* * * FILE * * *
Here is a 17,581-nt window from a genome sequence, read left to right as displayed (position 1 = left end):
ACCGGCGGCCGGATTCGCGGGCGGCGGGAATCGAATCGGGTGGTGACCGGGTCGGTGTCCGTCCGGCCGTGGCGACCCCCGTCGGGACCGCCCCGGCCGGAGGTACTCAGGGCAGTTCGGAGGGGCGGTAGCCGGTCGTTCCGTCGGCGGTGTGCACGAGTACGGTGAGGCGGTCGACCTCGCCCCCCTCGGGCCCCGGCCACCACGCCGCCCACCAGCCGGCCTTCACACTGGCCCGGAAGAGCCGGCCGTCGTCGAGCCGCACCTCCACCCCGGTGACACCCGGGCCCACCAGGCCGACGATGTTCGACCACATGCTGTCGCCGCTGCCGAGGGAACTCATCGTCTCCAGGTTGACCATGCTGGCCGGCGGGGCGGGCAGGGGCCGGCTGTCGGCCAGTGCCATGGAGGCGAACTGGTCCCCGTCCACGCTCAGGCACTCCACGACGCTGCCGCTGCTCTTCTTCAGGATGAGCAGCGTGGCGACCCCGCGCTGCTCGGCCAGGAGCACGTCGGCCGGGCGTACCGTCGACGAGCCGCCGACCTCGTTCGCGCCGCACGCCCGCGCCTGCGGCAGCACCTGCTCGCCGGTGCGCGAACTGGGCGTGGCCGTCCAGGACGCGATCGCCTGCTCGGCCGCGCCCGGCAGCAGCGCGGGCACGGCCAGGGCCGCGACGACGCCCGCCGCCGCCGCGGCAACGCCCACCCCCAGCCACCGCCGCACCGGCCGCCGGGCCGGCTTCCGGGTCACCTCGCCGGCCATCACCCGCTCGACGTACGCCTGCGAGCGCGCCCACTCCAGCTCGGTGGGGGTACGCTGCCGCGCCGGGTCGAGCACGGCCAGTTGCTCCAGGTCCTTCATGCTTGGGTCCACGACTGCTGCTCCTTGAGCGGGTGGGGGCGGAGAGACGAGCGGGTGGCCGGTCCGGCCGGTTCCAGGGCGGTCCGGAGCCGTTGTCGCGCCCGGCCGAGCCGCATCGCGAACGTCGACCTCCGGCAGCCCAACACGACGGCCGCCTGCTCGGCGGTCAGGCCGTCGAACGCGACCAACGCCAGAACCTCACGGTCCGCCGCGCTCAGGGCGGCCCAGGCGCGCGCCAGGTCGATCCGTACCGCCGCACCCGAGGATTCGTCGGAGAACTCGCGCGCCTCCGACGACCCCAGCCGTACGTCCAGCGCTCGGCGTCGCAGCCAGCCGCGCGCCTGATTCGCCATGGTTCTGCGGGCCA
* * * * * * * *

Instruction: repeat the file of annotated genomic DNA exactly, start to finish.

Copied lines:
Here is a 17,581-nt window from a genome sequence, read left to right as displayed (position 1 = left end):
ACCGGCGGCCGGATTCGCGGGCGGCGGGAATCGAATCGGGTGGTGACCGGGTCGGTGTCCGTCCGGCCGTGGCGACCCCCGTCGGGACCGCCCCGGCCGGAGGTACTCAGGGCAGTTCGGAGGGGCGGTAGCCGGTCGTTCCGTCGGCGGTGTGCACGAGTACGGTGAGGCGGTCGACCTCGCCCCCCTCGGGCCCCGGCCACCACGCCGCCCACCAGCCGGCCTTCACACTGGCCCGGAAGAGCCGGCCGTCGTCGAGCCGCACCTCCACCCCGGTGACACCCGGGCCCACCAGGCCGACGATGTTCGACCACATGCTGTCGCCGCTGCCGAGGGAACTCATCGTCTCCAGGTTGACCATGCTGGCCGGCGGGGCGGGCAGGGGCCGGCTGTCGGCCAGTGCCATGGAGGCGAACTGGTCCCCGTCCACGCTCAGGCACTCCACGACGCTGCCGCTGCTCTTCTTCAGGATGAGCAGCGTGGCGACCCCGCGCTGCTCGGCCAGGAGCACGTCGGCCGGGCGTACCGTCGACGAGCCGCCGACCTCGTTCGCGCCGCACGCCCGCGCCTGCGGCAGCACCTGCTCGCCGGTGCGCGAACTGGGCGTGGCCGTCCAGGACGCGATCGCCTGCTCGGCCGCGCCCGGCAGCAGCGCGGGCACGGCCAGGGCCGCGACGACGCCCGCCGCCGCCGCGGCAACGCCCACCCCCAGCCACCGCCGCACCGGCCGCCGGGCCGGCTTCCGGGTCACCTCGCCGGCCATCACCCGCTCGACGTACGCCTGCGAGCGCGCCCACTCCAGCTCGGTGGGGGTACGCTGCCGCGCCGGGTCGAGCACGGCCAGTTGCTCCAGGTCCTTCATGCTTGGGTCCACGACTGCTGCTCCTTGAGCGGGTGGGGGCGGAGAGACGAGCGGGTGGCCGGTCCGGCCGGTTCCAGGGCGGTCCGGAGCCGTTGTCGCGCCCGGCCGAGCCGCATCGCGAACGTCGACCTCCGGCAGCCCAACACGACGGCCGCCTGCTCGGCGGTCAGGCCGTCGAACGCGACCAACGCCAGAACCTCACGGTCCGCCGCGCTCAGGGCGGCCCAGGCGCGCGCCAGGTCGATCCGTACCGCCGCACCCGAGGATTCGTCGGAGAACTCGCGCGCCTCCGACGACCCCAGCCGTACGTCCAGCGCTCGGCGTCGCAGCCAGCCGCGCGCCTGATTCGCCATGGTTCTGCGGGCCA